C

3.2: Schizophrenia

Characteristics

  • There are two categories of schizophrenia symptoms as suggested by Schneider (1959):

    • Positive - Symptoms or behaviours exhibited in addition to normal behaviours.

    • Negative - Symptoms or behaviours that inhibit schizophrenic individuals from demonstrating normal behaviour.

Prodromal symptoms
  • These often occur before the onset of typical SCZ symptoms, and can last between weeks and months.

    • This often occurs in young people.

  • Common symptoms include:

    • Loss of interest in normal activities.

    • Avoiding the company of others.

    • Staying away from work or school.

    • Being irritable or oversensitive.

    • Lack of interest in hygiene or appearance.

    • Generalised anxiety.

    • Mild degrees of depression.

Positive

Hallucinations

  • Unreal perceptions, which can include:

    • Auditory - Hearing voices or sounds.

    • Tactile - When a person feels they are being touched. An example is formication, the feeling of insects crawling on or under the skin.

    • Visual - Seeing objects or people.

  • Lewandowski et al. (2009) estimated around 20% of schizophrenic people have tactile hallucinations.

Delusions

  • Unreal beliefs, which can include:

    • Persecution - A belief that someone or something is attempting to harm the individual, such as a friend or MI5.

    • Grandiosity - A belief that one is special in some way or assumes the identity of a famous person, such as believing they are connected to or are Queen Elizabeth.

    • Reference - A belief that environmental stimuli, such as adverts and newspapers, are communicating hidden messages.

Disordered thinking

  • Sometimes described as derailment or knight’s move thinking.

  • An individual’s thoughts and speech move from one topic to another, for no reason with no logical flow. This is sometimes referred to as a word salad.

    • Their speech may be muddled and incoherent, which can make communication difficult.

  • Individuals also report that the thoughts in their head don’t belong to them, which is known as thought insertion.

    • An individual may believe these thoughts have been inserted by another person.

    • This can cause them to be misdiagnosed with DID.

Negative symptoms

Alogia

  • This means a poverty of speech.

  • Individuals with schizophrenia will talk less overall and lack meaning.

Avolition

  • Individuals seem indifferent and unconcerned with their surrounding, and lack the desire to engage in activities.

    • This can include work or personal activities previously enjoyed by the individual.

  • There is also a lack of goal-directed behaviour, which may be perceived as disinterest.

  • This can cause schizophrenia to be misdiagnosed as depression.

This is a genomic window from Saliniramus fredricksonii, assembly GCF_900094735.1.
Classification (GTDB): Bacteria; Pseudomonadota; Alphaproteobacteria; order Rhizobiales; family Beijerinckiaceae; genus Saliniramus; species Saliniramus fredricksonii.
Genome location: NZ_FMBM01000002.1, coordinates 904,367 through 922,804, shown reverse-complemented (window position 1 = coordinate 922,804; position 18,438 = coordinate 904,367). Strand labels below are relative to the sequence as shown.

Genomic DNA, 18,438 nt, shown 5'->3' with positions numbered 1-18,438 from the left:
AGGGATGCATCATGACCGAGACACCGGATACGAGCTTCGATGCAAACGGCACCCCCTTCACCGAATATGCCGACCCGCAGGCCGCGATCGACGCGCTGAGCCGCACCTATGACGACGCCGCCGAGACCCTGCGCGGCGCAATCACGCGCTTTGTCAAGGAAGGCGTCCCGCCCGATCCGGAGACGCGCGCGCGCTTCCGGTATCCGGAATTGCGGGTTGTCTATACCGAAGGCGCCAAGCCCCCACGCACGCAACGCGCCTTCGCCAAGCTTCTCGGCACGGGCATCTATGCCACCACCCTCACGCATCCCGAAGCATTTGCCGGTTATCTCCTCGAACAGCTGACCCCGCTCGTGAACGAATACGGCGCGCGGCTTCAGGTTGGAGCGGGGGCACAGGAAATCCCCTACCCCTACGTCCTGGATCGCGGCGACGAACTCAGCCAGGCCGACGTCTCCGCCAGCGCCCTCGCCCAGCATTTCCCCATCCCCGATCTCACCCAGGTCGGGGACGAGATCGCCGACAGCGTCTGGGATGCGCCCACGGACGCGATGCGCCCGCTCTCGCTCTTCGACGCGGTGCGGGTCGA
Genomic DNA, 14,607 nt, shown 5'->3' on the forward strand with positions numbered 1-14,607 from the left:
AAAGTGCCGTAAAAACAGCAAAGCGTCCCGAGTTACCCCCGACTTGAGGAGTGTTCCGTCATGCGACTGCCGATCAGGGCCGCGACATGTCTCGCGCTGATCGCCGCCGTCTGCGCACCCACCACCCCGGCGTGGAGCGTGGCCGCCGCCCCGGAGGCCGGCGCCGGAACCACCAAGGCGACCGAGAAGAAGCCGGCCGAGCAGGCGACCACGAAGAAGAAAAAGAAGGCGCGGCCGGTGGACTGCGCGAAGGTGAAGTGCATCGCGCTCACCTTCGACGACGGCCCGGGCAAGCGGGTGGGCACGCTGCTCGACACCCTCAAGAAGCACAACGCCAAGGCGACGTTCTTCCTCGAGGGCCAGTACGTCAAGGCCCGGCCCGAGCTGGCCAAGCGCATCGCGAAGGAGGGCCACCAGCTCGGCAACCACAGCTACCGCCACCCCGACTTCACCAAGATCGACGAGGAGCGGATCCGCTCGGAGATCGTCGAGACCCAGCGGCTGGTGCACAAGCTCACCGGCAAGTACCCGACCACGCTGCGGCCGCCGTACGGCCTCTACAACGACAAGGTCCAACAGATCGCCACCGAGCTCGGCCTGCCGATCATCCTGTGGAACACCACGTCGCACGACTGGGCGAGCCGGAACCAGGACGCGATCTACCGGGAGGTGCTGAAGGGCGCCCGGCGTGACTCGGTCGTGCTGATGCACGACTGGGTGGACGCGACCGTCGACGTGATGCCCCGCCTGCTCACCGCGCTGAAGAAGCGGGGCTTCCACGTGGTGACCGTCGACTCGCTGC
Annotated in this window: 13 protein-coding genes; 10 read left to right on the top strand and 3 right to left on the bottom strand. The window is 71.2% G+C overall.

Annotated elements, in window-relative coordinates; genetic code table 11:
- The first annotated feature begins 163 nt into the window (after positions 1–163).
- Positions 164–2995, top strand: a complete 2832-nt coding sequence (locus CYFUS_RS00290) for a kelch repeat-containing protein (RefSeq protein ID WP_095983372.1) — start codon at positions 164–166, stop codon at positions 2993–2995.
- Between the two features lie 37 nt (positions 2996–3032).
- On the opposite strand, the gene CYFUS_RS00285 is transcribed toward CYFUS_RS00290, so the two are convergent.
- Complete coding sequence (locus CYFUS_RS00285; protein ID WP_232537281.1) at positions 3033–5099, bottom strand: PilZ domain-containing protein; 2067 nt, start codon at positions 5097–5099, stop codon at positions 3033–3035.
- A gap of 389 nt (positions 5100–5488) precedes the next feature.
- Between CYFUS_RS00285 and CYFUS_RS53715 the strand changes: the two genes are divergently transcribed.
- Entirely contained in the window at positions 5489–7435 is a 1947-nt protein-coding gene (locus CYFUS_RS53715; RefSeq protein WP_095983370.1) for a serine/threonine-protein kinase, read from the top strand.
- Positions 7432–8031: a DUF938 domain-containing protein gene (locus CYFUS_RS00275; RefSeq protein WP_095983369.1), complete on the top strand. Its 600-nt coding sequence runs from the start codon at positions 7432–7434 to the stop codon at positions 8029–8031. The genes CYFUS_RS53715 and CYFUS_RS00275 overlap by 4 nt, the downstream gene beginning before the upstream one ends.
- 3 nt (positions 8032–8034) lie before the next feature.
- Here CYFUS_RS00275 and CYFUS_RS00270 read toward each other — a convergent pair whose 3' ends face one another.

Anhedonia

  • An individual does not react appropriately to pleasurable experiences.

  • This can cause schizophrenia to be misdiagnosed as depression.

Flatness of effect

  • When an individual appears to have no emotion.

  • This can be conversing without emotional intonation (tone) or without any facial expressions.

    • This can be interpreted by others as being apathetic.

  • Their speech patterns are often monotonous.

Catatonic behaviour

  • This can range from fast and repetitive movements to no movement at all.

    • They may move for no reason, such as pacing, and make unexpected gestures and loud noises.

    • Echopraxia can also occur, where they mimic the movements of those around them.

    • They may remain immobile for long periods of time in uncomfortable positions, and when moved may resist or demonstrate waxy flexibility - their limbs and body is movable but their posture remains rigid and unnatural.

    • They may also adopt unnatural facial contortions.

ICD-11 vs DSM-5
  • Both have further classifications dependent on whether it is an individual’s first episode, multiple episodes, or whether remission is apparent.

  • DSM-5 requires the existence of prodromal or residual symptoms for 6 months alongside the one month of psychotic symptoms.

Biological explanations

Schizophrenic genes

Description

C4 gene

  • McCarroll, and other scientists across MIT and Harvard, analysed the genomes of 65,000 people, 700 post mortem brains and used mouse genetic engineering to find the strongest genetic risk of schizophrenia.

    • They found the complement component 4 gene (C4) which is utilised in synapse pruning, which eliminates synapses. This occurs in teens - early adulthood, which is often the time of schizophrenia onset.

    • C4 works by depositing a sister protein known as C3, marking it to be pruned.

    • C4 was discovered to be unusually variable, but it has two main forms. The higher the expression of one form, known as C4A, the higher the risk of developing schizophrenia.

    • The researchers suggest this could be used to develop treatments that counteract the overactive C4.

    • It is located on chromosome 6, and towers far above other risk factors.

    • It has been suggested the link between schizophrenia and chromosome 6, which is associated with the immune system, means schizophrenia may be associated with immune system dysfunction.

      • More research into this is needed.

Genetic link studies

  • Gottesman (1991) researched concordance rates (amount of pairs that share an attribute, in this case both being schizophrenic or non-schizophrenic) based on European twin studies between 1963-1987.

    • He found it was higher for monozygotic twins (48%) than dizygotic twins (17%).

  • Joseph (2004) pooled data for all schizophrenic twins studied prior to 2001.